Scientists attempt to harness power of 2,000 suns

White Sands National Monument

A group of pioneering scientists has announced a collaboration to develop an affordable PV system capable of concentrating, on average, the power of 2,000 suns, with an efficiency that can collect 80 percent of the incoming radiation and convert it to useful energy.

A three-year $2.4 million grant from the Swiss Commission for Technology and Innovation has been awarded to scientists at IBM Research, Airlight Energy, ETH Zurich and Interstate University of Applied Sciences Buchs NTB to research and develop an economical High Concentration PV Thermal (HCPVT) system.

“We plan to use triple-junction photovoltaic cells on a microchannel cooled module which can directly convert more than 30 percent of collected solar radiation into electrical energy and allow for the efficient recovery of waste heat above 50 percent,” said Bruno Michel, manager, advanced thermal packaging at IBM Research.

“We believe that we can achieve this with a very practical design that is made of innovative concrete trackers, primary optics composed of inexpensive pneumatic mirrors and structures made of concrete – it’s frugal innovation, but builds on decades of experience in lightweight and high strength concrete elements used for building bridges.”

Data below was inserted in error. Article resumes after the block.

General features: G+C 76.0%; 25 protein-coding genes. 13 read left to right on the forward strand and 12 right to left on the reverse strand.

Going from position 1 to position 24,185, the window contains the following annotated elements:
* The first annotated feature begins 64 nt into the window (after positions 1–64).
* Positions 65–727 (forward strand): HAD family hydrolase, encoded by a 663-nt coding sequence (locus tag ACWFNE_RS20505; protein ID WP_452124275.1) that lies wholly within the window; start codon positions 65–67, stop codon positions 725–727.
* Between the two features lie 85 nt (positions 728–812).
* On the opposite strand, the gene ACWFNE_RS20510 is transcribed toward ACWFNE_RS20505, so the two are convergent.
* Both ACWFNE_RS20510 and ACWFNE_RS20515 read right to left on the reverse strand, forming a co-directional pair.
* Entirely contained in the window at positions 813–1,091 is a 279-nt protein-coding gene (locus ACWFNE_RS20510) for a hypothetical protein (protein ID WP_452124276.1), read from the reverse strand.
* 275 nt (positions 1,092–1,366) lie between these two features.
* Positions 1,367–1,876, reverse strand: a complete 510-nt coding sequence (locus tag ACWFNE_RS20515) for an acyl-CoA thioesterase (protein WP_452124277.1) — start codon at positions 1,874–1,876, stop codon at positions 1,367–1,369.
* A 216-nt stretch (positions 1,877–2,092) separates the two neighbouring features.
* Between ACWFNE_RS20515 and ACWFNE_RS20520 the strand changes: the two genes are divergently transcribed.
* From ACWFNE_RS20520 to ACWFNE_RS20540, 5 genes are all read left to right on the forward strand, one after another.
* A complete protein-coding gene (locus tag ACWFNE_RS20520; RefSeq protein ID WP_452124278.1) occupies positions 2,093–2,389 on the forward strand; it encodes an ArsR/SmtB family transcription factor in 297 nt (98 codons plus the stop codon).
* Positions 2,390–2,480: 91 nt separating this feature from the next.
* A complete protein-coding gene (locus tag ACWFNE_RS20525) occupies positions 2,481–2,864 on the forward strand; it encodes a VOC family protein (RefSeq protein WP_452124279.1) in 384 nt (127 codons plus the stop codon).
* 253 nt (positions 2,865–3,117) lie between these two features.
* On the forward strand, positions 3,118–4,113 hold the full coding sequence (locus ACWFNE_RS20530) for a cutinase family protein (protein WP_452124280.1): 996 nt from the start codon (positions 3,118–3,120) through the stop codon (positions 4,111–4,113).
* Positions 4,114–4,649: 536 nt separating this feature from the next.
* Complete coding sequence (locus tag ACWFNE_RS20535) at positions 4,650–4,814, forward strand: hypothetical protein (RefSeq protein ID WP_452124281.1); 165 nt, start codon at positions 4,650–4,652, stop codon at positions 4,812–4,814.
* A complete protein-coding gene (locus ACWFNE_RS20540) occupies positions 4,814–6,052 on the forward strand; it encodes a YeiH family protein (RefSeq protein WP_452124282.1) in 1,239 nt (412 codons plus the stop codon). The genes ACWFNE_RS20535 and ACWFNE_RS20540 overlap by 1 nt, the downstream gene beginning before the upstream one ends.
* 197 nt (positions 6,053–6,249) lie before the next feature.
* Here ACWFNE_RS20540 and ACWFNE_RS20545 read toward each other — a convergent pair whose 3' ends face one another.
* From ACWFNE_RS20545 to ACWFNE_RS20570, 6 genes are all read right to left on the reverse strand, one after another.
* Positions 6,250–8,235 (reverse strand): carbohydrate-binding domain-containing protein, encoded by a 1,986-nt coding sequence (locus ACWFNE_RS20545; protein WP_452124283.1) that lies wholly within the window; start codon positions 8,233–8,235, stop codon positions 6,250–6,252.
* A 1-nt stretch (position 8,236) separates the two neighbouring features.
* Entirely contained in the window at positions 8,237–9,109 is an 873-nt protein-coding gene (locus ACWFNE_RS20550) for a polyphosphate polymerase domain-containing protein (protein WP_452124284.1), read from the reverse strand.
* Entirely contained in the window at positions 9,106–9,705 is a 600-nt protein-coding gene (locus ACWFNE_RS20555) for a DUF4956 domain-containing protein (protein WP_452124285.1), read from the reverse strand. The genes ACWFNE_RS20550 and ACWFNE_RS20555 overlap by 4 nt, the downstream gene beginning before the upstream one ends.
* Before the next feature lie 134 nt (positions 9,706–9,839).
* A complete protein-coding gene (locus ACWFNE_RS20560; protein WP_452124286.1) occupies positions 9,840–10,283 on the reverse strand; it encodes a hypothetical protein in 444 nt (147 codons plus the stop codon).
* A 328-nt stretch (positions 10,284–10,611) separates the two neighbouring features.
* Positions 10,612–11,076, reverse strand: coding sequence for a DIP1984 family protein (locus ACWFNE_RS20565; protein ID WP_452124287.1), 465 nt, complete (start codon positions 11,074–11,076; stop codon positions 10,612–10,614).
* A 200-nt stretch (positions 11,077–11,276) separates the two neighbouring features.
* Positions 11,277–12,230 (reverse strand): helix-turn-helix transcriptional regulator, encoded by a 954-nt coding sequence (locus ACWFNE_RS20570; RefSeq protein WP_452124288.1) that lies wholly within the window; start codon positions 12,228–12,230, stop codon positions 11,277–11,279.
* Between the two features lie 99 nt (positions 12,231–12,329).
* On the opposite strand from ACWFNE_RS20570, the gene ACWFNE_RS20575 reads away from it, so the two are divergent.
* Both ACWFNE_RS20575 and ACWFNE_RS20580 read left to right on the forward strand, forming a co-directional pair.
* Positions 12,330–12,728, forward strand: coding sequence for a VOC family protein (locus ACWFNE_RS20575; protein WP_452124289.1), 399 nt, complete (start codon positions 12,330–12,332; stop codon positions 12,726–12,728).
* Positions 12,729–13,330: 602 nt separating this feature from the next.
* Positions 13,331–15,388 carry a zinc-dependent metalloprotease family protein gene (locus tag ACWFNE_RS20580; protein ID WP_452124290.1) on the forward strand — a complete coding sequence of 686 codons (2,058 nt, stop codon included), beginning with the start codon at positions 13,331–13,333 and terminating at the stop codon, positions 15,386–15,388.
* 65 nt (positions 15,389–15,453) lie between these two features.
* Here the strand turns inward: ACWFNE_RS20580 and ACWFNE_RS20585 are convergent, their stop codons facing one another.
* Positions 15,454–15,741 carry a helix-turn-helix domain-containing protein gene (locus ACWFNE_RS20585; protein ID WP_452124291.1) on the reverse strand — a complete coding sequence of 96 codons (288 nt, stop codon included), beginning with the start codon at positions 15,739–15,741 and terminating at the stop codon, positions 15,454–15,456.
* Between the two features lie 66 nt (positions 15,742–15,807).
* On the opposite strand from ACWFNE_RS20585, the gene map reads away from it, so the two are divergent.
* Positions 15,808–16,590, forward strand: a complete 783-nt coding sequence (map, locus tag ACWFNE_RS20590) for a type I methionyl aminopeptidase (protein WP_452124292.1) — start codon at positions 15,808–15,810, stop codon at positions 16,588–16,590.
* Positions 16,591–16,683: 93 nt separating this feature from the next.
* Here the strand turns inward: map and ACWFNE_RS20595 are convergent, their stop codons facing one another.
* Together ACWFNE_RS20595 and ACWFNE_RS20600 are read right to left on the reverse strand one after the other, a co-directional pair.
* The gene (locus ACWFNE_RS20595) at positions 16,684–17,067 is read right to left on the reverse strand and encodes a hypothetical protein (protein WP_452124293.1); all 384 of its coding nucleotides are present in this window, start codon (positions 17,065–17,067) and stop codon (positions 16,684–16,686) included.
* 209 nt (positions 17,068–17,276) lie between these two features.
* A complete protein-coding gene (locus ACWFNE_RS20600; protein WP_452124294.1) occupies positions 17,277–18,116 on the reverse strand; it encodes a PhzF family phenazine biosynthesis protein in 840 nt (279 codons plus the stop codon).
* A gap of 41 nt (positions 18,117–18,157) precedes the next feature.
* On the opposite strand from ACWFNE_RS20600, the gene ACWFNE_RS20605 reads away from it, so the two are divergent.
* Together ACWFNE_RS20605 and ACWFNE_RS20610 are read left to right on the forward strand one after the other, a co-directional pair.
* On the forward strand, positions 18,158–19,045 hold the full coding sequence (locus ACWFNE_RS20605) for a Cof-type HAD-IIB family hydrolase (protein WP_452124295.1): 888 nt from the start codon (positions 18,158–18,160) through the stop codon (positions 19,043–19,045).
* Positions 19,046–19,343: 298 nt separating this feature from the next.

Current PV systems only collect electrical energy and then dissipate the thermal energy to the atmosphere. With the HCPVT packaging approach, scientists aim to both eliminate the overheating problems of solar chips while also repurposing the energy for thermal water desalination and cool air.

To provide fresh water IBM scientists and engineers are utilising a technology they developed for water-cooled supercomputers. With both the Aquasar and SuperMUC supercomputers water is used to absorb heat from the processor chips, which is then used to provide space heating for the facilities.

In the HCPVT system, instead of heating a building, the 90 degree Celsius water will pass through a porous membrane distillation system where it is then vapourised and desalinated. Scientists say that such a system could provide 30-40 litres of drinkable water per square meter of receiver area per day.

Scientists envision the HCPVT system providing sustainable energy and fresh water to locations around the world including Southern Europe, Africa, The Arabic peninsula, south western USA, south America, and Australia. A prototype of the HCPVT is currently being tested at the IBM Research lab in Zurich, Switzerland. Several prototypes of the HCPVT system will be built up in Biasca and Rüschlikon, Switzerland as part of this collaboration.